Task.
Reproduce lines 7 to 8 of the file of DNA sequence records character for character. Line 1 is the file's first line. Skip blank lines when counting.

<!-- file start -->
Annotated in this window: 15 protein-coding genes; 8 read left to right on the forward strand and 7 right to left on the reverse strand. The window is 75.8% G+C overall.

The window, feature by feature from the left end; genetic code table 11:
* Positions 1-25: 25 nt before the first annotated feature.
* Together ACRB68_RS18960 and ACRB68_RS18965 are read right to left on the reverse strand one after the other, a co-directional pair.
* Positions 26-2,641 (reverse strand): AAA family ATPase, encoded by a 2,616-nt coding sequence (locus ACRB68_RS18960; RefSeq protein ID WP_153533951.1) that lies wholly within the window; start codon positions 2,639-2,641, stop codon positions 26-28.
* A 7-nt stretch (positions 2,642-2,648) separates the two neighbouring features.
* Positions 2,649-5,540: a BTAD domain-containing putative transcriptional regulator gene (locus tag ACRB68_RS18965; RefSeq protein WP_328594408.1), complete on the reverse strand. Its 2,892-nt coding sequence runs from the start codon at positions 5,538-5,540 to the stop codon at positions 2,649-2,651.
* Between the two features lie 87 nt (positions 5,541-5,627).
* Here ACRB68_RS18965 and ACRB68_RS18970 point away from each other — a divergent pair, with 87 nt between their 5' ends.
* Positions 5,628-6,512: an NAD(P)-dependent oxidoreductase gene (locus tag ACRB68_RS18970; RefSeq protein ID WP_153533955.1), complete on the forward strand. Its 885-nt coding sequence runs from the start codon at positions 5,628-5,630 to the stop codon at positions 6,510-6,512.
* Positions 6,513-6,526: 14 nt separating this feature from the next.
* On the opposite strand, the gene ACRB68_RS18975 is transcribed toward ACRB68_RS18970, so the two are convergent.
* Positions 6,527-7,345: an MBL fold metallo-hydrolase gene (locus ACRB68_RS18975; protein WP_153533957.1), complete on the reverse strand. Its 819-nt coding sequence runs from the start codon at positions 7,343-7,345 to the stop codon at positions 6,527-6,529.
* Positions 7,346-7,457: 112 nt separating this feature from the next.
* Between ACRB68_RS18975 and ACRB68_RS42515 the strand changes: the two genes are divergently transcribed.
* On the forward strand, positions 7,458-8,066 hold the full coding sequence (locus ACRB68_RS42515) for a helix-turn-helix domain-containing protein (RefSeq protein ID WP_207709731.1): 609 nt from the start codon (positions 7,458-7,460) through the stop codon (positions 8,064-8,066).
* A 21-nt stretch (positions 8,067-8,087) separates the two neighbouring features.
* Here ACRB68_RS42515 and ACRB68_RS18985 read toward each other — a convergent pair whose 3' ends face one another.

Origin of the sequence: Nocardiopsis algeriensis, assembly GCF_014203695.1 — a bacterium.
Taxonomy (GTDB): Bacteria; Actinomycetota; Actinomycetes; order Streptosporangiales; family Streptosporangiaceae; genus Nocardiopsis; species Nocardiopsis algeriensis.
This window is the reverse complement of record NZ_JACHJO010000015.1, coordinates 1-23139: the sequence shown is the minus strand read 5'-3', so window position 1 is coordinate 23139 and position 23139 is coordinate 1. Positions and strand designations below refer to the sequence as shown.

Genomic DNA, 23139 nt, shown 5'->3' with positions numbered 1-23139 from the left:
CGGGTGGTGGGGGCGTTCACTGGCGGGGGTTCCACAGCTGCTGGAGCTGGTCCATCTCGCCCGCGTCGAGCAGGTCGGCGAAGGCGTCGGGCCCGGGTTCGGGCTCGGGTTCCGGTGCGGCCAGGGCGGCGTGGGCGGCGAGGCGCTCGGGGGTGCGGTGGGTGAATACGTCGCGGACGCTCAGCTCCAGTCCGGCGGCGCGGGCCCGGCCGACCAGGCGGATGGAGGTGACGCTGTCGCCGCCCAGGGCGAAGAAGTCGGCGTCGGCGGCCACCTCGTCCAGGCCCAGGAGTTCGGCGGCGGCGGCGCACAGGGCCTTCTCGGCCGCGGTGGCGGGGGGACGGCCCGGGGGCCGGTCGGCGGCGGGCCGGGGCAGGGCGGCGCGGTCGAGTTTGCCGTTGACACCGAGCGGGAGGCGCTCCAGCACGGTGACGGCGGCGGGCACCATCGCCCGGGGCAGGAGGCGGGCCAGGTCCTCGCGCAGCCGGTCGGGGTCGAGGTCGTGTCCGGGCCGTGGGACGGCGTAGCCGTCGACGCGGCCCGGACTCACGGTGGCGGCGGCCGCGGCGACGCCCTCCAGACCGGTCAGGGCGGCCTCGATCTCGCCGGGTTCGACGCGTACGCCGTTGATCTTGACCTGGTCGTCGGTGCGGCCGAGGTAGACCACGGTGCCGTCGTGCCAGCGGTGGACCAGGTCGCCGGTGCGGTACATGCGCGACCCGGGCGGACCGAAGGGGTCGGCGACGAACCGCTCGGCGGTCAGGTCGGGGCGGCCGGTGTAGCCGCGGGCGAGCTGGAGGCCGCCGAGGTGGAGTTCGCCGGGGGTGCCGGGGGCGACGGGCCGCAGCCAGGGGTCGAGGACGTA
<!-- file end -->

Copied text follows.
* Positions 2,649-5,540: a BTAD domain-containing putative transcriptional regulator gene (locus tag ACRB68_RS18965; RefSeq protein WP_328594408.1), complete on the reverse strand. Its 2,892-nt coding sequence runs from the start codon at positions 5,538-5,540 to the stop codon at positions 2,649-2,651.
* Between the two features lie 87 nt (positions 5,541-5,627).